New York City

How is NYC doing on accessibility 30 years after the ADA?

A Q&A with Victor Calise, commissioner of the New York City Mayor’s Office for People with Disabilities.

Mayor's Office for People with Disabilities Commissioner Victor Calise and Mayor Bill de Blasio host the Sapolin Awards at Gracie Mansion in 2017.

Mayor's Office for People with Disabilities Commissioner Victor Calise and Mayor Bill de Blasio host the Sapolin Awards at Gracie Mansion in 2017. Michael Appleton/Mayoral Photography Office

This year, July 26 marked the 30th anniversary of the signing of the Americans with Disabilities Act, which banned discrimination against people with disabilities and required public entities and businesses to make reasonable accommodations for them. Even though it has been decades since the ADA became law, New York City has struggled to fully comply with its mandates in various aspects of public life. A judge approved a lawsuit settlement just last year that required city officials to evaluate and upgrade its street corners to be accessible, spurred by complaints from wheelchair users and New Yorkers with low vision.

City & State spoke with Victor Calise, commissioner of the New York City Mayor’s Office for People with Disabilities, on where the city stands on improving accessibility. This interview has been edited for length and clarity.

What would you make of New York City’s compliance with the ADA, and what progress has been made overall since its passage 30 years ago?

I think it’s safe to say that we have more work to do and our goal is really to have constant contact with our community and understand what the needs are. Our goal in New York City really is to make it the most accessible city in the world. And by doing that, we have to ensure that we go far beyond the ADA codes and standards. Because the reality is, the ADA codes and standards are the floor; it’s really not the ceiling.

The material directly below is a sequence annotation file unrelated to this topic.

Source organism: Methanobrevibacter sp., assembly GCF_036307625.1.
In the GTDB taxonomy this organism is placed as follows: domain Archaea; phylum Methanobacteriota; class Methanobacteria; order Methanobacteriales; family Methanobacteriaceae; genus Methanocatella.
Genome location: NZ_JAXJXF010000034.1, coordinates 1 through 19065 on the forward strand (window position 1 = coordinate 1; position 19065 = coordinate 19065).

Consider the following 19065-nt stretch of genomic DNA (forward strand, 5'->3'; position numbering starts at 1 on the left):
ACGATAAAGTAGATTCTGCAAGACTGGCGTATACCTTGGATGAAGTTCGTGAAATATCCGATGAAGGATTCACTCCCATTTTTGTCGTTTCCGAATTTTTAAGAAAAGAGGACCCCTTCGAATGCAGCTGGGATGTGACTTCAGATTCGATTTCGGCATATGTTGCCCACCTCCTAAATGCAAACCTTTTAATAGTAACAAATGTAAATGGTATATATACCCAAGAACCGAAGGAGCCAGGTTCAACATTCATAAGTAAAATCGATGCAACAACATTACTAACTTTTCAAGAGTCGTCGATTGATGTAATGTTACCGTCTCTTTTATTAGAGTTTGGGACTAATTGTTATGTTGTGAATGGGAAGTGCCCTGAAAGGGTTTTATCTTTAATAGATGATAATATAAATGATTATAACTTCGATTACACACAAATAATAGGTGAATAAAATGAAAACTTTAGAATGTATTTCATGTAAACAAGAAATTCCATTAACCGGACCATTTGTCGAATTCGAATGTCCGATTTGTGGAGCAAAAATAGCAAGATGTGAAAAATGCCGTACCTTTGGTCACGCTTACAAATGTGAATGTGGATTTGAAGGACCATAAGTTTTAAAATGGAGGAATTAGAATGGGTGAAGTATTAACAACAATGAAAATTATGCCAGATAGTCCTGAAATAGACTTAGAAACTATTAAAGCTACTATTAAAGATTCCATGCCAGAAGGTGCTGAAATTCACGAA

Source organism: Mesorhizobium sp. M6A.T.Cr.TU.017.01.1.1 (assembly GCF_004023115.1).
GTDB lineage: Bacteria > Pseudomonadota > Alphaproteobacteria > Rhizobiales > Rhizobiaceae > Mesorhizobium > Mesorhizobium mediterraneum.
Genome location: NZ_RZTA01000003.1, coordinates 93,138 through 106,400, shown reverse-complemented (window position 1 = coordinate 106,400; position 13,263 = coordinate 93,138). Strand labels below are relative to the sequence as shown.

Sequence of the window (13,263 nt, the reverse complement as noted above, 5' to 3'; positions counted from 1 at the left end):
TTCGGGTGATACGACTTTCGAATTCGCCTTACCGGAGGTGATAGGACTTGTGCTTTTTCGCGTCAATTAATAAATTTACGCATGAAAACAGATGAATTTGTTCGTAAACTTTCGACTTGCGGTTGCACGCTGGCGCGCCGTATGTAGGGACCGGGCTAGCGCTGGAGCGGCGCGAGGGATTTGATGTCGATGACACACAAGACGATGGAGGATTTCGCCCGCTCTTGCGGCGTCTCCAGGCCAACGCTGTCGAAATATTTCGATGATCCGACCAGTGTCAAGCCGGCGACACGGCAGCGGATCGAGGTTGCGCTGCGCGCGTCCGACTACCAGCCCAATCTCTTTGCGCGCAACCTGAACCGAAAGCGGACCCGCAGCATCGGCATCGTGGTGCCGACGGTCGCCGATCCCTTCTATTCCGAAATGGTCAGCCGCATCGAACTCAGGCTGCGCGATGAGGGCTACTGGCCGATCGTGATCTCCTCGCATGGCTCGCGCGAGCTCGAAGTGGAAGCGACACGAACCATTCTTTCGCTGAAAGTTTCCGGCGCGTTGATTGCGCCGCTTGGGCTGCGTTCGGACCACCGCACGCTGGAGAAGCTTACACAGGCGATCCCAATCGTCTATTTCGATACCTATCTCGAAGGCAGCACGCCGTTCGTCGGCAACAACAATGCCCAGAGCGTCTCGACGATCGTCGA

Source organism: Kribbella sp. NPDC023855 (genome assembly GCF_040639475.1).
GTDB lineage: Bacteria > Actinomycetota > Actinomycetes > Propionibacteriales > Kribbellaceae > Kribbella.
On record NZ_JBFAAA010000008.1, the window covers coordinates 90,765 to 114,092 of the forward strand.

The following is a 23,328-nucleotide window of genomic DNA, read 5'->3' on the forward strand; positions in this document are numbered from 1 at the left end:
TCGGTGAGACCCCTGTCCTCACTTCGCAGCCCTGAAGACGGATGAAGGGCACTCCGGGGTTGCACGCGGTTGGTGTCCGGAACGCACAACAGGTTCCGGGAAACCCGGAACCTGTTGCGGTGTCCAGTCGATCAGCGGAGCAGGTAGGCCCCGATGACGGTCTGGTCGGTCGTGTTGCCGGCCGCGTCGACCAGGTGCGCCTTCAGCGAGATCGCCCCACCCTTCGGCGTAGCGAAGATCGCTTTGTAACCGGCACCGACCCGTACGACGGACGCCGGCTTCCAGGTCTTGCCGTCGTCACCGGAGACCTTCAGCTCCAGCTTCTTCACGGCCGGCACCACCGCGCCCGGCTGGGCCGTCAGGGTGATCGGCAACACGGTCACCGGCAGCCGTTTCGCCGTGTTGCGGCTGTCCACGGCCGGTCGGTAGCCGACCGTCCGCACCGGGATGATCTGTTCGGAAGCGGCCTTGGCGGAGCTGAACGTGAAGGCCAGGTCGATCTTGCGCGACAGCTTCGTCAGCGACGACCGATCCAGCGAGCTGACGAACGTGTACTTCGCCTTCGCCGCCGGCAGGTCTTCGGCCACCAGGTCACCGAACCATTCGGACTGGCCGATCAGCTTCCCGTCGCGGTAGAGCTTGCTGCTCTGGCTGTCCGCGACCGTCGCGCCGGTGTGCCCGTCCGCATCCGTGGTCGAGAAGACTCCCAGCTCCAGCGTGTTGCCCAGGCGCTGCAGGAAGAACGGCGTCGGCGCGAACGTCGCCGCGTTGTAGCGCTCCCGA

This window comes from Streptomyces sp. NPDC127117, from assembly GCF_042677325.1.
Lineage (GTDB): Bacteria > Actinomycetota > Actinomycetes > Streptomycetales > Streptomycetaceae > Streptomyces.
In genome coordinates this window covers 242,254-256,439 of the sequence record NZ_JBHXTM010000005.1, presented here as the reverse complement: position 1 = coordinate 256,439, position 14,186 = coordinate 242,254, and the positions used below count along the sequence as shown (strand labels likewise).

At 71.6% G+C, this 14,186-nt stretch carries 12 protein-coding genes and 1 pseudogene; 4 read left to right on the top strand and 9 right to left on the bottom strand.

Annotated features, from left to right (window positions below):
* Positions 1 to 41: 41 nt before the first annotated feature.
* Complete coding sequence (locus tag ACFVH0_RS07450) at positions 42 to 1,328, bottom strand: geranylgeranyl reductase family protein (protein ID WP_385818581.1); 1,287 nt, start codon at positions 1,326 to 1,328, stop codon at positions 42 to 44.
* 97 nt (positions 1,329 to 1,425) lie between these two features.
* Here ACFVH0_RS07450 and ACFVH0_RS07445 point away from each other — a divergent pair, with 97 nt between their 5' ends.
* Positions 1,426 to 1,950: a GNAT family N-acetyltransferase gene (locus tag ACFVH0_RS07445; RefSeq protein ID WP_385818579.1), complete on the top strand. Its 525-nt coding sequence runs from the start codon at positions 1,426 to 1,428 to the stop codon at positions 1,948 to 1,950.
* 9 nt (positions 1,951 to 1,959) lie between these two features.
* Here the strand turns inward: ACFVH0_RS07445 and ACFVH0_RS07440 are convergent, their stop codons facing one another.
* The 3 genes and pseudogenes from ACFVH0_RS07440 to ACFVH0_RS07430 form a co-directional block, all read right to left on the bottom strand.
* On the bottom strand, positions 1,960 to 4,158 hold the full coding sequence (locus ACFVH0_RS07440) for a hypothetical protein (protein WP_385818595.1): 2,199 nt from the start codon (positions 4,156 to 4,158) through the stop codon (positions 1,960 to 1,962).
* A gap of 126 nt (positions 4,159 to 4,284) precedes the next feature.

When we built New York City Ferry, we met with the community, found out exactly what their needs were and worked closely with them and (the city Economic Development Corp.). And our ferry system goes over and beyond what the codes and standards are in the ADA. New York City human rights law is really a comprehensive civil rights law and our definition protects people with disabilities over and beyond ADA as well.

The Manhattan borough president’s office just released a report showing that 90% of the sidewalk ramps they surveyed in the borough weren’t ADA compliant. What progress has the city made in making sidewalks more accessible?

We have a disability service facilitator that has worked there. That has certainly helped improve accessibility with (the Department of Transportation). We appreciate the borough president bringing certain locations to the city’s attention. I think that’s always helpful and (the Department of Transportation) is going to review that and get back to the (borough president).